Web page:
Comment: The problem for Van Gaal is most United disciples loathe his football with a passion
The most excruciatingly ponderous Manchester United team in living memory could yet sit top of the Premier League tomorrow night.
This, in itself, is a galling reflection upon the gulf between perception and reality. Leicester’s joyous gate-crashing of the big boys’ cabal masks a painful truth that the moneyed dynasties of English football have never looked like such faded relics in Europe.
Arsenal, who beat Louis van Gaal’s pitifully one-track United side 3-0 last month, were reduced to rag dolls in a subsequent 5-1 defeat at Bayern Munich, while Barcelona’s 10 goals in four days – against Real Madrid and Roma, no less – help recall a line Bobby Jones once used about the young Jack Nicklaus. “He played a game with which I am not familiar.”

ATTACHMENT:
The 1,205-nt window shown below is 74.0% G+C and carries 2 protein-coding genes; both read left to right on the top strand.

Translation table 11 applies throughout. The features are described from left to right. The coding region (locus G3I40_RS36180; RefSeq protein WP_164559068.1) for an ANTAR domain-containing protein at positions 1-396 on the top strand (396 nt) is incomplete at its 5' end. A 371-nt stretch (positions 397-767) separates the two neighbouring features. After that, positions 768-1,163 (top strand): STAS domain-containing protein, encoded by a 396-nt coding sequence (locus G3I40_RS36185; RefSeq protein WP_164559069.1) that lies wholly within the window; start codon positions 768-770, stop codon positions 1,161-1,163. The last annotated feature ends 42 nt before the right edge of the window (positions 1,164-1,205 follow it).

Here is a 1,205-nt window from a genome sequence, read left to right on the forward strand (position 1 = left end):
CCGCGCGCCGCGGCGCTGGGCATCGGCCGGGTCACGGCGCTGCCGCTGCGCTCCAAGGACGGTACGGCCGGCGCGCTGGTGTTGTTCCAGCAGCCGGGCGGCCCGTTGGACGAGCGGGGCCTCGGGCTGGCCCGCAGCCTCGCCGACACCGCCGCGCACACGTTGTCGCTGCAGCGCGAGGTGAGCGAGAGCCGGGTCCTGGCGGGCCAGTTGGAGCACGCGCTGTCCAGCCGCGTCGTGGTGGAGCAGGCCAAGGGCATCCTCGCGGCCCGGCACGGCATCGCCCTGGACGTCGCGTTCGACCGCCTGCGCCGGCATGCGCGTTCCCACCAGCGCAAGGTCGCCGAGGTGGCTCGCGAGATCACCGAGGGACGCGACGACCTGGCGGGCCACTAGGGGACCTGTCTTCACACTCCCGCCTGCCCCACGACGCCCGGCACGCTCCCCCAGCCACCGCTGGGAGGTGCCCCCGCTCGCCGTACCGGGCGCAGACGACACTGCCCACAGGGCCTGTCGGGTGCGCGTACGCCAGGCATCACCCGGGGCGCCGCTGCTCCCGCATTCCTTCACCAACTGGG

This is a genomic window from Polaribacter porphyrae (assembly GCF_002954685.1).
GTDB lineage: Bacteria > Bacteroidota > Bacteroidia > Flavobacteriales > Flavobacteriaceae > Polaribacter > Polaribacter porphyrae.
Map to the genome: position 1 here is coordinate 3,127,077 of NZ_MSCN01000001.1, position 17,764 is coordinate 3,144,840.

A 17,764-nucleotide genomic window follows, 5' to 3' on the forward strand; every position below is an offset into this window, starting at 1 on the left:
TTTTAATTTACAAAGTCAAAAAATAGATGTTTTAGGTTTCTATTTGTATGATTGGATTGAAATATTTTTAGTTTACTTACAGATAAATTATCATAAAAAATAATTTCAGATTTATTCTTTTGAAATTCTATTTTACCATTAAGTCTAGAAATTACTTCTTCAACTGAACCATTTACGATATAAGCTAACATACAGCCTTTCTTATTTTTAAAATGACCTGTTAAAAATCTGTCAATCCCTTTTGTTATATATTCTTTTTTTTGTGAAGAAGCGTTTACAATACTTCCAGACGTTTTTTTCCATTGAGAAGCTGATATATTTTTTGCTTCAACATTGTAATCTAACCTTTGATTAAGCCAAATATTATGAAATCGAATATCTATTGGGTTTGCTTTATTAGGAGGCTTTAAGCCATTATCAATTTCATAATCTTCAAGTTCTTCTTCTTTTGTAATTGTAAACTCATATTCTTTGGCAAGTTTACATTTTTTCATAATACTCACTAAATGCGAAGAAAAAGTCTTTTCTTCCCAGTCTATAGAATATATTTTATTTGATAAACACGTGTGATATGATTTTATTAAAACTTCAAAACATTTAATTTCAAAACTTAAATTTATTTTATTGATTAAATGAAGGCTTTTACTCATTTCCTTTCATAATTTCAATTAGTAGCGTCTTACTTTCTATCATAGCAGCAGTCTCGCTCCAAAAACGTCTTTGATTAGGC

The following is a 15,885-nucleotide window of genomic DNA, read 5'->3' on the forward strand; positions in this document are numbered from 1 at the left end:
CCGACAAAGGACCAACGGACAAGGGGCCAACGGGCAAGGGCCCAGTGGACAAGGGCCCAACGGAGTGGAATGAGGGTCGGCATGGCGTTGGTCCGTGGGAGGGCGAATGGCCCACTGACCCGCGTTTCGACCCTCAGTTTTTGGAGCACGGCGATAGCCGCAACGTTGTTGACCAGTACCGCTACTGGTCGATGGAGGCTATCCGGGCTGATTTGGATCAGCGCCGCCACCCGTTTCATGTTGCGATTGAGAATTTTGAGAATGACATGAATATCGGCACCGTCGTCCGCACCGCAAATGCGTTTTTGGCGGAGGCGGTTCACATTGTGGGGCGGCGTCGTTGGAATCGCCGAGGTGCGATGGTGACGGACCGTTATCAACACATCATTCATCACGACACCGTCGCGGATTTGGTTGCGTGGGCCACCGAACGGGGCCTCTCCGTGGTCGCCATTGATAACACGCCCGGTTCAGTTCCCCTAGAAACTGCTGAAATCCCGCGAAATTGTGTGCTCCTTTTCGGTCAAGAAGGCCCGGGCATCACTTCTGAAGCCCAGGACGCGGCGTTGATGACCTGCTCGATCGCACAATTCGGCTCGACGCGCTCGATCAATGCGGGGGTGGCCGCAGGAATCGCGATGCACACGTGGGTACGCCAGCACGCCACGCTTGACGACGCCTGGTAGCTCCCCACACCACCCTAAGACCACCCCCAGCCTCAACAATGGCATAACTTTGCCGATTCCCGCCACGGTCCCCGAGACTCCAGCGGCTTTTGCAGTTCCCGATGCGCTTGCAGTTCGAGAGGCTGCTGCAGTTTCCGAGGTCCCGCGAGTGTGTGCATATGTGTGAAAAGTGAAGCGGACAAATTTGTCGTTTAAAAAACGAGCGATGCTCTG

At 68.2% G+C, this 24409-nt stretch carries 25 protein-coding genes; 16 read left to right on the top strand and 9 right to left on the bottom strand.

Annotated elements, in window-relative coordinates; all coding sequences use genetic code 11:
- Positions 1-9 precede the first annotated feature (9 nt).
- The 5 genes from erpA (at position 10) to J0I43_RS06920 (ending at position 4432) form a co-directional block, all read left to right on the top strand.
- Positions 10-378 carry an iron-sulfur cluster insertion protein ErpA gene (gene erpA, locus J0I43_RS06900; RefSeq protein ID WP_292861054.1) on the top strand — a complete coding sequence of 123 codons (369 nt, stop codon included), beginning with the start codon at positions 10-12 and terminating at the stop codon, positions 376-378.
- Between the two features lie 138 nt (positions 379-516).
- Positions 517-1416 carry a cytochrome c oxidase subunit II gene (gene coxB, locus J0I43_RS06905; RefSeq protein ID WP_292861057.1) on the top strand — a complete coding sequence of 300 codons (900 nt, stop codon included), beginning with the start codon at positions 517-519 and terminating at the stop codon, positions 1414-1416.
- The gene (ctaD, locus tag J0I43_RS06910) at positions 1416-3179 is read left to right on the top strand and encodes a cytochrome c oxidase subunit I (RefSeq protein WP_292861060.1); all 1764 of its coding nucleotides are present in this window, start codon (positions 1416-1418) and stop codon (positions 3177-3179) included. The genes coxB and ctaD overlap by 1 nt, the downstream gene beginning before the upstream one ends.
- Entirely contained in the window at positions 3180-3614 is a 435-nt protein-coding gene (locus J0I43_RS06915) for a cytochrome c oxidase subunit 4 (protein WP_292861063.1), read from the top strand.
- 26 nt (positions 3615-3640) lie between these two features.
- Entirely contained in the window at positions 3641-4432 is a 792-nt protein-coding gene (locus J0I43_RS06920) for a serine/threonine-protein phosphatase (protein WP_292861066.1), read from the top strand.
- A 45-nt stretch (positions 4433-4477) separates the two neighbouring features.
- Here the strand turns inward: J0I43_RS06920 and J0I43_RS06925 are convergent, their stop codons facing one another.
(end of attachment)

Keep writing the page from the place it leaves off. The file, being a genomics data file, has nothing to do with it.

Van Gaal likewise espouses a form of football with which United supporters are not best acquainted. Since the days of Sir Matt Busby they have prized creativity, élan and a buccaneering spirit. Now they watch in mounting incomprehension as a 64-year-old Dutchman, the ‘Iron Tulip’ in every sense, presides over four goalless draws in seven matches and decides that it would be a spiffing idea to play two holding midfielders against Tony Pulis’s West Bromwich Albion.
This week’s tribute at Old Trafford for George Best, which featured thousands of fans turning on their phone flashlights in remembrance of his death 10 years ago, felt like a torch was being shone into the club’s lost soul.